For Dubai, the Arab spring has been a boon, in finance as much as tourism. Dubai’s financial centre says financial houses, including some from the competing banking hub of strife-torn Bahrain, are taking advantage of Dubai’s status as a safe port amid the storm of regional unrest.
The Dubai International Financial Centre says several banks are relocating staff to the centre, helping the tax-free financial hub grow by seven per cent to 848 companies last year.
Companies such as Credit Agricole, ABN Amro’s asset management arm and Nomura have already moved staff from Bahrain to Dubai, or are in the process of doing so.
Citi, Zurich Insurance and Julius Baer have all taken additional space within the DIFC, while others, such as ICICI, JPMorgan Chase and Morgan Stanley, have upgraded their licenses to “cater to a wider regional client base,” the DIFC says.
A source at BNP Paribas’ Manama-based regional headquarters says the French bank is maintaining its operations and headquarters in Bahrain, with a new DIFC wealth management office to be staffed by bankers from another Dubai office and Bahrain. BNP Paribas declined to comment.
Around 12,000 people now work in the centre, up by 1,000 since 2010. The increase in workers comes even as some major western financial institutions have been shedding staff amid the tough market conditions of 2011.
Several banks, including Credit Suisse and Deutsche, made redundancies and relocated staff out of Dubai as business dried up amid torrid market conditions that accompanied the revolts of 2011.
The DIFC – whose investment arm has a $1.25bn bond maturing in June – says it is receiving fresh interest from Asian banks, with the centre benefitting from the broader trend for Dubai to become the location of choice for emerging markets companies seeking to expand into the oil-rich Gulf.
The centre says it has attracted 21 of the top 30 global banks; 6 of the top 10 insurance and law firms; and eight of the top 20 wealth managers.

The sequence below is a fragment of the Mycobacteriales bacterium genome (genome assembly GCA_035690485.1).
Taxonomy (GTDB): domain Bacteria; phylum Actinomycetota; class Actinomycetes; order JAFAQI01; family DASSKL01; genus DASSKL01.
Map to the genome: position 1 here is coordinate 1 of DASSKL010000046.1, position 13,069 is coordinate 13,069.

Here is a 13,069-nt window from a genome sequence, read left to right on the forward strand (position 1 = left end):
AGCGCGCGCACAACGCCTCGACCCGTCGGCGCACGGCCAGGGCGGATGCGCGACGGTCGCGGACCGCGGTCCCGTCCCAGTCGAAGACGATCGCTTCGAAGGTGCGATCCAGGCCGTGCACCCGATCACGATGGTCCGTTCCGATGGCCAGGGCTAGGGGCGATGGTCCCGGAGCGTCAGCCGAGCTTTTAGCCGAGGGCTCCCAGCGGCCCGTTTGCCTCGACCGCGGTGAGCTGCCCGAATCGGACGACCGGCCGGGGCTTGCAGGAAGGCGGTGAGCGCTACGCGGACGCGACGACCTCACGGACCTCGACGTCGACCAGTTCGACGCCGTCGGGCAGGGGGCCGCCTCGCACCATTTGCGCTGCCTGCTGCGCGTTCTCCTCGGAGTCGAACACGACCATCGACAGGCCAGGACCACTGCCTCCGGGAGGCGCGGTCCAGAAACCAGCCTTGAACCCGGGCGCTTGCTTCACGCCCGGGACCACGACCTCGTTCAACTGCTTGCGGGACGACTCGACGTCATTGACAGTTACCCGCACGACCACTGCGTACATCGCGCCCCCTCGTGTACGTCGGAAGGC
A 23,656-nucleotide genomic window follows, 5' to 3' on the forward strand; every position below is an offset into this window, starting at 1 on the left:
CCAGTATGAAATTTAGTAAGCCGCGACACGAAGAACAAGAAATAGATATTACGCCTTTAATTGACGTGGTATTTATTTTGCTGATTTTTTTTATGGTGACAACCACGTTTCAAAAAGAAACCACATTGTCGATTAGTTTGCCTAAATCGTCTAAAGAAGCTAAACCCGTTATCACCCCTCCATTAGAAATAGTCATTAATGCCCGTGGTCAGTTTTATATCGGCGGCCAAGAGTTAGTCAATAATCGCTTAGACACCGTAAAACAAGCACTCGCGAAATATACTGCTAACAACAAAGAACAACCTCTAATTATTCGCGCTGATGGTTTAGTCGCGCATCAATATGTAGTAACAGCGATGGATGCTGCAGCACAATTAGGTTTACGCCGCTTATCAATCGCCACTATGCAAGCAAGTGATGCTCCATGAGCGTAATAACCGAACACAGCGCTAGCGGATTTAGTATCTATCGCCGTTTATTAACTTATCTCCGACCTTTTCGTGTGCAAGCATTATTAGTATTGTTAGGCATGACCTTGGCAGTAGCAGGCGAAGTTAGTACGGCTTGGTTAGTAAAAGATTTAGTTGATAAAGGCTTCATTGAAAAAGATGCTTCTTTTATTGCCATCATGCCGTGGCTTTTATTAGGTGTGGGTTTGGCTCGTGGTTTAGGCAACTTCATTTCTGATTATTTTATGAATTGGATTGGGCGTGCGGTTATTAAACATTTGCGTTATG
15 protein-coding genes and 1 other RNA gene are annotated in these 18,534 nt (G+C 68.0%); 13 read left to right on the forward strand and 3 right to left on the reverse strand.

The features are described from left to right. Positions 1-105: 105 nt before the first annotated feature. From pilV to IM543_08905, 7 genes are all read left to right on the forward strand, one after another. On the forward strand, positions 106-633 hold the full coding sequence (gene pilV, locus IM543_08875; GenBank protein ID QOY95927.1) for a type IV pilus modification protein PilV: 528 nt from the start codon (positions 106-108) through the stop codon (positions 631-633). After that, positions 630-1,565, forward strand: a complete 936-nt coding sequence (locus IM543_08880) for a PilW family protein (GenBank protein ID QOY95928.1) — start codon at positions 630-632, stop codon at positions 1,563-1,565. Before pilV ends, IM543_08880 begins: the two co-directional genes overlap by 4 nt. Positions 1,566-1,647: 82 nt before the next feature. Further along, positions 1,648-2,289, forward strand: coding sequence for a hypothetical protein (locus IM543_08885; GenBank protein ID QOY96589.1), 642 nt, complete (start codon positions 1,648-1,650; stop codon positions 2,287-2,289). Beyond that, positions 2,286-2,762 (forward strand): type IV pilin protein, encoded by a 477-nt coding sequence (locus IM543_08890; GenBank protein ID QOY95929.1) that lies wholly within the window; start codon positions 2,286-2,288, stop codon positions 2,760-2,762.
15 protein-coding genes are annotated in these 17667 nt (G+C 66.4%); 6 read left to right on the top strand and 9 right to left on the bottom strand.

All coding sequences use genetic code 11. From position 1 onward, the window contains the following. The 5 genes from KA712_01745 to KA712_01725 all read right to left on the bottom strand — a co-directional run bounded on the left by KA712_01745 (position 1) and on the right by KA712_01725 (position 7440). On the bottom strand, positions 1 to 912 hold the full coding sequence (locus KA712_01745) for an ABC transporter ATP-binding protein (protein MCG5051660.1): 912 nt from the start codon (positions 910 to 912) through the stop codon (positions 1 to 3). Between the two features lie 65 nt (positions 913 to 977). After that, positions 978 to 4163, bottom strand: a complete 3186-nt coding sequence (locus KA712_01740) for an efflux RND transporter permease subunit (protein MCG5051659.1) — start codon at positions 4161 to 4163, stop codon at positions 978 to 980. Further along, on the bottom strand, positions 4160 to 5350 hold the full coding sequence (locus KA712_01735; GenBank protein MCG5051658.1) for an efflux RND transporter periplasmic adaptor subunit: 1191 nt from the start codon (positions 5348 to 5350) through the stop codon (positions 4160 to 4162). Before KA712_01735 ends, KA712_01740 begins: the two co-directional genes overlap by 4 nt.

A quarter of companies based in the centre are from the Middle East and North Africa, with 11 per cent from Asia. Europe accounts for 37 per cent, and 17 per cent are from North America.
The enhancement of non-regulated companies and retailers also helps explain corporate growth. The number of regulated entities grew 3 per cent between 2010 and 2011. Non-regulated companies grew 7 per cent. Retailers grew by 24 per cent.
Occupancy in the core area of DIFC-leased office space remains high at 95 per cent. Third-party buildings within the DIFC district, such as Currency House and Tower and Liberty House, have seen occupancy rise from 44 per cent in 2010 to 72 per cent in 2011.
But a closer look at the occupancy numbers shows that Dubai will need to market itself even more this year to meet upcoming supply.
Around 1m sq ft of leasable office space became available in late 2011 in three new privately-owned buildings: Emirates Financial Towers, the Index Building and Park Towers. If these offices were included in the 2011 statistics, third-party occupancy would have fallen to around 30 per cent.
So there is still space aplenty, but given the misfortune of other Arab states and rising interest from the east, it may well be needed.
Get alerts on Emerging markets when a new story is published